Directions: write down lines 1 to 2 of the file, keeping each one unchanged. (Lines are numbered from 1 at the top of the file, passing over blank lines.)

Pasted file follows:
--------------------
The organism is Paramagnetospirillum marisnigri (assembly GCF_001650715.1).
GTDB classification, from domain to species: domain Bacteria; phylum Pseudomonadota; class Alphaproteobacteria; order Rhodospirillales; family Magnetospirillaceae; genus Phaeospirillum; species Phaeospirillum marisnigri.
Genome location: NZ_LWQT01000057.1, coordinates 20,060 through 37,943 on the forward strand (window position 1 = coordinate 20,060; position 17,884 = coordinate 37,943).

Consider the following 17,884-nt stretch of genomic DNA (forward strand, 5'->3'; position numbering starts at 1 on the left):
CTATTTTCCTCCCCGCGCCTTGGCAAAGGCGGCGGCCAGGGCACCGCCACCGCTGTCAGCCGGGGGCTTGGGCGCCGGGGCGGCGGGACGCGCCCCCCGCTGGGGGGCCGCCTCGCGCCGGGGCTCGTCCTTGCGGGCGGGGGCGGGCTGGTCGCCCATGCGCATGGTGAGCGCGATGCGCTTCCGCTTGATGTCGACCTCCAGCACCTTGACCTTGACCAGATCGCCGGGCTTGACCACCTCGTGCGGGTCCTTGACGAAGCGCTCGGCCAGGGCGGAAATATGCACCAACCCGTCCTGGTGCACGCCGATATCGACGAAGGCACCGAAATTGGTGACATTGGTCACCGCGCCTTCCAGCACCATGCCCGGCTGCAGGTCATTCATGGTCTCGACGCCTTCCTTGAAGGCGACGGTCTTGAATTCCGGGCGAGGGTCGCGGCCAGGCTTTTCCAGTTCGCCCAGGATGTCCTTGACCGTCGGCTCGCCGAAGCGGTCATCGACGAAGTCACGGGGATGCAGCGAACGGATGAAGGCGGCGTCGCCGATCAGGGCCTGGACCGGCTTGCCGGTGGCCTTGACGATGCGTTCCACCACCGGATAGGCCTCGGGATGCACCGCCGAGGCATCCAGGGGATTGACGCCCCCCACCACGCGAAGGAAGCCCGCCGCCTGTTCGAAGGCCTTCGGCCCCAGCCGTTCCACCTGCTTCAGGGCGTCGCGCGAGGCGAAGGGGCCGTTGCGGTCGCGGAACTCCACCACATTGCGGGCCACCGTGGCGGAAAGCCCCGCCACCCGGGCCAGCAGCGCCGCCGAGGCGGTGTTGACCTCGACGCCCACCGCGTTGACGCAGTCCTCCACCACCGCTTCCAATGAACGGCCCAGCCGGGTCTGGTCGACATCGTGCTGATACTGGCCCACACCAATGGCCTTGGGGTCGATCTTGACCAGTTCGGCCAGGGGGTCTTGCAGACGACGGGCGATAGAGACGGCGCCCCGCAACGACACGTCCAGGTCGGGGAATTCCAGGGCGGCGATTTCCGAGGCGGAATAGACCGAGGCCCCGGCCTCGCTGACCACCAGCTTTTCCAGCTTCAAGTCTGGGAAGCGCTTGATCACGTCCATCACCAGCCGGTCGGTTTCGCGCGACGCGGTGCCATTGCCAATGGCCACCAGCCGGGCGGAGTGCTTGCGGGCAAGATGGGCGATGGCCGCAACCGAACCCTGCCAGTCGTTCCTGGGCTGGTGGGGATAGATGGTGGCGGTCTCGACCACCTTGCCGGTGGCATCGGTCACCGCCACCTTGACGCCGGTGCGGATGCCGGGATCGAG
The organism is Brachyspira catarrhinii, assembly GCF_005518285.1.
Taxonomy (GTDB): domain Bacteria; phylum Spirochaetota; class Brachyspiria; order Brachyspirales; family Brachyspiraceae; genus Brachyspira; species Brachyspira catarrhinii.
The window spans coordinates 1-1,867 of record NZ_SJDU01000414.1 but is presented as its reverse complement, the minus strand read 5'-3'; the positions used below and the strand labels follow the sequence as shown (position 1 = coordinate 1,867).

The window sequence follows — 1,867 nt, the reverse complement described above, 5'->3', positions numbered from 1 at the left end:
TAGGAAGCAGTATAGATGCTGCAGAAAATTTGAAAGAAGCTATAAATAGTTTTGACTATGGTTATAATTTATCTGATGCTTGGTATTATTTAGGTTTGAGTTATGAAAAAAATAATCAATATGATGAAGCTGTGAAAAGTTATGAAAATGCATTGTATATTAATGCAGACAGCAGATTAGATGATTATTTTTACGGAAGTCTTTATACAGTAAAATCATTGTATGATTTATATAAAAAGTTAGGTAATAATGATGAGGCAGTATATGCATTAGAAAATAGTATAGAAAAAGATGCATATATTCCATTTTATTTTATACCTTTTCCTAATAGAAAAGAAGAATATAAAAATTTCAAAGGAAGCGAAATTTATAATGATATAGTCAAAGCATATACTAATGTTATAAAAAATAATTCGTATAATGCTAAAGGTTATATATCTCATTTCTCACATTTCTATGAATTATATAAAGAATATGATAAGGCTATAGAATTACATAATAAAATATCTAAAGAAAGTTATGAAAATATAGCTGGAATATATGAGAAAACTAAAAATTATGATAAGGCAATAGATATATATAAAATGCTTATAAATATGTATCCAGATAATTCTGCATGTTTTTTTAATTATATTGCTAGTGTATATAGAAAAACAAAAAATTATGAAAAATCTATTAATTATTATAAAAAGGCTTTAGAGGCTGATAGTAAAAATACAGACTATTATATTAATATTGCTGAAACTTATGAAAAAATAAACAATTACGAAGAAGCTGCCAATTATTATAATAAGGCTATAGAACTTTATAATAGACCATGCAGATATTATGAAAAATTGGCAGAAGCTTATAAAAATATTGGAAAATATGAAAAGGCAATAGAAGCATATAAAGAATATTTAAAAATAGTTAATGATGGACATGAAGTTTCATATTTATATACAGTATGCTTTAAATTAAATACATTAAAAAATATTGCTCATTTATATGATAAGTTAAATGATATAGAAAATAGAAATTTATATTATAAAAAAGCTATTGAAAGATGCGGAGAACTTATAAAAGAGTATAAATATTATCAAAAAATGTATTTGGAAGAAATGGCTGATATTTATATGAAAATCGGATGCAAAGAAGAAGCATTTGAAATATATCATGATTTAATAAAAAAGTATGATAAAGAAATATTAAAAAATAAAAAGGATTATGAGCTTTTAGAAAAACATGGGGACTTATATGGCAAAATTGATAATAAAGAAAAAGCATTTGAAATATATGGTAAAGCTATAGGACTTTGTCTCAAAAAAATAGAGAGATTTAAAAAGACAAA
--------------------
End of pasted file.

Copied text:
The organism is Paramagnetospirillum marisnigri (assembly GCF_001650715.1).
GTDB classification, from domain to species: domain Bacteria; phylum Pseudomonadota; class Alphaproteobacteria; order Rhodospirillales; family Magnetospirillaceae; genus Phaeospirillum; species Phaeospirillum marisnigri.